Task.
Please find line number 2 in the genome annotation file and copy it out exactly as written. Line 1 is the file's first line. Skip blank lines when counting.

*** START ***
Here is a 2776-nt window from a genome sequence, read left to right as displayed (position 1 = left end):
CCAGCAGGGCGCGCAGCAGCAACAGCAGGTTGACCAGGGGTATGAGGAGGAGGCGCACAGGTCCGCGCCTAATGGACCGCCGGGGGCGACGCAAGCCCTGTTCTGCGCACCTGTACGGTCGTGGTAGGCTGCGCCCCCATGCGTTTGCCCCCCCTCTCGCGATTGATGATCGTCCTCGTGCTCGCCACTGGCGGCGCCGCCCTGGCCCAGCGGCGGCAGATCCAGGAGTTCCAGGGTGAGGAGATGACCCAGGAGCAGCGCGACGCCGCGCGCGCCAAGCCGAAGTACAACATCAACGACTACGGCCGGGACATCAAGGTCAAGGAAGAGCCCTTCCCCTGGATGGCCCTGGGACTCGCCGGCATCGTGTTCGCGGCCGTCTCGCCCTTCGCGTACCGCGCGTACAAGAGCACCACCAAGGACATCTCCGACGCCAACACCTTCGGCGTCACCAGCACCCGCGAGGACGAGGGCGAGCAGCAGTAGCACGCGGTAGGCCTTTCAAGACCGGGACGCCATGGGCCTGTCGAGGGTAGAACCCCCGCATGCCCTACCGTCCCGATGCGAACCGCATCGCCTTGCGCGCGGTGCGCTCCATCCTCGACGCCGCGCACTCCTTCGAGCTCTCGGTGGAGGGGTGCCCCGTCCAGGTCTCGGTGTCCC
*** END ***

CCAGCAGGGCGCGCAGCAGCAACAGCAGGTTGACCAGGGGTATGAGGAGGAGGCGCACAGGTCCGCGCCTAATGGACCGCCGGGGGCGACGCAAGCCCTGTTCTGCGCACCTGTACGGTCGTGGTAGGCTGCGCCCCCATGCGTTTGCCCCCCCTCTCGCGATTGATGATCGTCCTCGTGCTCGCCACTGGCGGCGCCGCCCTGGCCCAGCGGCGGCAGATCCAGGAGTTCCAGGGTGAGGAGATGACCCAGGAGCAGCGCGACGCCGCGCGCGCCAAGCCGAAGTACAACATCAACGACTACGGCCGGGACATCAAGGTCAAGGAAGAGCCCTTCCCCTGGATGGCCCTGGGACTCGCCGGCATCGTGTTCGCGGCCGTCTCGCCCTTCGCGTACCGCGCGTACAAGAGCACCACCAAGGACATCTCCGACGCCAACACCTTCGGCGTCACCAGCACCCGCGAGGACGAGGGCGAGCAGCAGTAGCACGCGGTAGGCCTTTCAAGACCGGGACGCCATGGGCCTGTCGAGGGTAGAACCCCCGCATGCCCTACCGTCCCGATGCGAACCGCATCGCCTTGCGCGCGGTGCGCTCCATCCTCGACGCCGCGCACTCCTTCGAGCTCTCGGTGGAGGGGTGCCCCGTCCAGGTCTCGGTGTCCC